This lack of knowledge share makes it tougher for your employees to offer their assistance and ideas. As a manager, it is worth making the time for regular catch-ups with your team. Leave the agenda loose, start with non-work topics and go from there. Perhaps open the floor to the wider team and invite a representative from another part of the business to get an update from them. For example, in Auxilion our teams have a morning catch up meeting that allows the team to voice any concerns that they may have and get updates. It also a good idea to have a quick call with managers from other departments to ensure there is cross-communication and then feed this information back into your team.
Set Clear Expectations
When working remotely, all employees have the same fear of ‘will my manager think I’m slacking’ and will I have an embarrassing moment on a video call? Here at Auxilion we believe the key to avoiding employees slacking off is to set clear expectations.
At Auxilion we have plenty of experience in project management and remote management of our staff. Regardless of ability, technology or seniority, it is all about setting expectations. Setting clear objectives gives everyone on the team an understanding of what is expected. As a manager, it is your responsibility to first plan the goals and then what the expectations are based on these goals. This might include:
- Response time and availability to emails and calls.
- Communicating and tracking progress against set tasks.
As employees are now working remotely, there should be a slight expectation for interruptions and background noise during a call. Microsoft Teams has some solutions; number one being the mute button and two is a solution for the background, which allows employees to blur the background so as not to distract others on the call.
It is a good idea to recognise the great work within your team publicly. This is what tools such as Yammer and Teams are great for. Posting updates of the great work a team member has carried out or “thank you” message across a group chat / channel is a great way to boost morale, increase transparency and boost productivity as those who see it may strive to get the appreciation their colleague received.
Most importantly, reassure your team that it is not the amount of time you spend at your desk but the amount of work you do there. When working remotely, it is not about trusting that your team are seated in their new workspace staring at their screens. It is about trusting your team to get their goals accomplished and caring about the work they do.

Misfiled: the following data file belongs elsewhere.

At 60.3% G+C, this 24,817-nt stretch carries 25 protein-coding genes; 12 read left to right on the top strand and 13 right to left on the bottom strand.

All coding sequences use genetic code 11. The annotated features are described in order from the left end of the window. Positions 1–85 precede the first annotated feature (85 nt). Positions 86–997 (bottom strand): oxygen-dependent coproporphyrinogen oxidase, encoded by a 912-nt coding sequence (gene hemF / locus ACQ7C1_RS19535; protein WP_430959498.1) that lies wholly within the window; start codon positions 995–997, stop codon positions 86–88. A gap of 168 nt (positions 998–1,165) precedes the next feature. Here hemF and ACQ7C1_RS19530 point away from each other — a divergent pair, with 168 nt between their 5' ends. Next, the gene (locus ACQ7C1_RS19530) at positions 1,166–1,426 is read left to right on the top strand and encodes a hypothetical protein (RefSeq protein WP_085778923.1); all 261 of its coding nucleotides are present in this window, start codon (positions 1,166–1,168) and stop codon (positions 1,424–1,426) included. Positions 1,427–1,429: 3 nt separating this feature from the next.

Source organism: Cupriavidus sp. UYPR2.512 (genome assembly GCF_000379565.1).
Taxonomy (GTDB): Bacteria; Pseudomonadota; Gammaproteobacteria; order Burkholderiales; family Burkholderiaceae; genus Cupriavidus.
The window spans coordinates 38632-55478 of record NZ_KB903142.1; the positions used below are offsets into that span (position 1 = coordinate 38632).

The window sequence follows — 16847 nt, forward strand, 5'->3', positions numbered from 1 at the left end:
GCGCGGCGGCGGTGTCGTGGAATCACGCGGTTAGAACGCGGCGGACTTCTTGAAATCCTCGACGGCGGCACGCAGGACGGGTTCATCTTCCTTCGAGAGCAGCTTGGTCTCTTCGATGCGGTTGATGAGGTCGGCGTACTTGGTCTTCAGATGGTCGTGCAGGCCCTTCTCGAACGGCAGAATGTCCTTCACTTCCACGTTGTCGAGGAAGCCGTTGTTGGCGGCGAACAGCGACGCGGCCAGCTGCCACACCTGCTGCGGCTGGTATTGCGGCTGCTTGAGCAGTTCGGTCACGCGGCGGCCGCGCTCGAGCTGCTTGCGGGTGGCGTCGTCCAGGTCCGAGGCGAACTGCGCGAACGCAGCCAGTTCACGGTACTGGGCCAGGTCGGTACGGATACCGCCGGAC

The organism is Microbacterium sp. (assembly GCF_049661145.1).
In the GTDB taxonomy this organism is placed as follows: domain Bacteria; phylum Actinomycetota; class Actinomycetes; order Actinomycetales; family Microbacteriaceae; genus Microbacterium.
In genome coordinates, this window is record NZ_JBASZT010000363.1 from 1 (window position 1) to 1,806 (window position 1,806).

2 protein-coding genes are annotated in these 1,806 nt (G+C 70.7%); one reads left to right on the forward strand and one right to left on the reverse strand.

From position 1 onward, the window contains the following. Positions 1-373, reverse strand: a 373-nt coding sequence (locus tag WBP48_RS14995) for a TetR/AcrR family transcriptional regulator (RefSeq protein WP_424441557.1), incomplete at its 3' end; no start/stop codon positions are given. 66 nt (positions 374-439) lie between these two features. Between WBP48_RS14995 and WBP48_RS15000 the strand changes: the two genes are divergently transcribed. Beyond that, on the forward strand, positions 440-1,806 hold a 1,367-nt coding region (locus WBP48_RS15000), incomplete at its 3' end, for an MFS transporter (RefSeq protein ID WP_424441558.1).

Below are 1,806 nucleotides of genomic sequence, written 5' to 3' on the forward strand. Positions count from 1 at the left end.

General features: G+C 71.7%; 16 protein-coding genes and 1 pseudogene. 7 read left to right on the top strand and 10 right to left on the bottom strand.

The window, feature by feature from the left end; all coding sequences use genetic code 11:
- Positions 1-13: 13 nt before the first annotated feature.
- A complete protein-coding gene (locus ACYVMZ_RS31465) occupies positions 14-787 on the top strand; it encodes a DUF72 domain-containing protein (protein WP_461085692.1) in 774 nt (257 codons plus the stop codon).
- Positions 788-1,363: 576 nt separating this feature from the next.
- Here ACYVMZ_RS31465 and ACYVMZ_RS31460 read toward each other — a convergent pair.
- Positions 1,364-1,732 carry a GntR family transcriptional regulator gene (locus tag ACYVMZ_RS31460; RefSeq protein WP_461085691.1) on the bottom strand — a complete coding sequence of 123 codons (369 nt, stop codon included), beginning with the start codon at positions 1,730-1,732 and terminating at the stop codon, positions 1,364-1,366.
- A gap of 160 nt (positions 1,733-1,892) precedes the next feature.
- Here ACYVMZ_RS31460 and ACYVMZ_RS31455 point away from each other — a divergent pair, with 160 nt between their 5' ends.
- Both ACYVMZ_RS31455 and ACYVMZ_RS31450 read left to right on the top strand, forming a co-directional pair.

As manager your job is to empower and trust – the rest is up to your team.
But how do you measure success?
As a manager of a team that is remote working, you may need to change your style and measure the success of your team by the output of work they produce rather than hours they spend on a particular project. This empowers your team to focus on the task at hand, rather than watching the clock.
It is also important to understand what leads your team members to be most productive. If someone needs uninterrupted blocks in which to do their work, help keep that time free from meetings by suggesting your team book out space in their calendar when they are likely to be at their most productive
Group Thinking and Brainstorming
While your team are now likely spread across the country, you should not forget the importance of bringing the team together through a Microsoft Teams call to have a brainstorming session. This session should be used to help you and your team members overcome any problems that they are having and to share any tips and tricks they have learned which may help as your team begin to get used to working outside of the office.
Gathering your team together to solve a problem ensures the full team feels part of something. The problem may look insurmountable to an individual but with a group of people to give their thoughts, it is 100% resolvable.
You might think it is difficult to bring your team together online for a brainstorming session due to the lack of whiteboard and markers however this can easily be overcome. With Teams and SharePoint you can simply use an online Word document or a shared OneNote that all team members can access. You could also take this a step further and use Microsoft Whiteboard.
A helpful resource that you might like to take advantage of is LinkedIn’s free online course which covers remote working and will aid you and your team.